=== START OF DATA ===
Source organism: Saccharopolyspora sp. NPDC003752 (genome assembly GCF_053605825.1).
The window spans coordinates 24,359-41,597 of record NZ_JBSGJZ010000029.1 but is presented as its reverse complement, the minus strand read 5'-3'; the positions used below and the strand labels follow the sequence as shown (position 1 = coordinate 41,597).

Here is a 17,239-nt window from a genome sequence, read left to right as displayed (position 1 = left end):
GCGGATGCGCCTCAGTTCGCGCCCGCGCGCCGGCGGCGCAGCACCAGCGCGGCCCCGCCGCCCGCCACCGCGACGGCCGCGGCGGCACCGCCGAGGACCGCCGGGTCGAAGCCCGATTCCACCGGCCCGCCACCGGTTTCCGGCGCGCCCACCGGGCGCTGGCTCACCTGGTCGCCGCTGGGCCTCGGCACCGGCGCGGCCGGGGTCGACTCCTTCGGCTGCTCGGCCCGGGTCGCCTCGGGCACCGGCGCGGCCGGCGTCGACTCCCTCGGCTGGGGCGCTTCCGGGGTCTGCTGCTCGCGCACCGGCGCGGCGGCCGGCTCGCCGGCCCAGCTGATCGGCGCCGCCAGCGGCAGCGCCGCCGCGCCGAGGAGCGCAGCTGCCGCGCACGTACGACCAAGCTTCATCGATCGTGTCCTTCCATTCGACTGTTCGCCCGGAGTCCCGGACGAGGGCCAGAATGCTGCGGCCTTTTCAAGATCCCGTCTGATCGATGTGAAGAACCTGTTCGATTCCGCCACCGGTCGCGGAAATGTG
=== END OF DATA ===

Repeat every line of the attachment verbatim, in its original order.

Source organism: Saccharopolyspora sp. NPDC003752 (genome assembly GCF_053605825.1).
The window spans coordinates 24,359-41,597 of record NZ_JBSGJZ010000029.1 but is presented as its reverse complement, the minus strand read 5'-3'; the positions used below and the strand labels follow the sequence as shown (position 1 = coordinate 41,597).

Here is a 17,239-nt window from a genome sequence, read left to right as displayed (position 1 = left end):
GCGGATGCGCCTCAGTTCGCGCCCGCGCGCCGGCGGCGCAGCACCAGCGCGGCCCCGCCGCCCGCCACCGCGACGGCCGCGGCGGCACCGCCGAGGACCGCCGGGTCGAAGCCCGATTCCACCGGCCCGCCACCGGTTTCCGGCGCGCCCACCGGGCGCTGGCTCACCTGGTCGCCGCTGGGCCTCGGCACCGGCGCGGCCGGGGTCGACTCCTTCGGCTGCTCGGCCCGGGTCGCCTCGGGCACCGGCGCGGCCGGCGTCGACTCCCTCGGCTGGGGCGCTTCCGGGGTCTGCTGCTCGCGCACCGGCGCGGCGGCCGGCTCGCCGGCCCAGCTGATCGGCGCCGCCAGCGGCAGCGCCGCCGCGCCGAGGAGCGCAGCTGCCGCGCACGTACGACCAAGCTTCATCGATCGTGTCCTTCCATTCGACTGTTCGCCCGGAGTCCCGGACGAGGGCCAGAATGCTGCGGCCTTTTCAAGATCCCGTCTGATCGATGTGAAGAACCTGTTCGATTCCGCCACCGGTCGCGGAAATGTG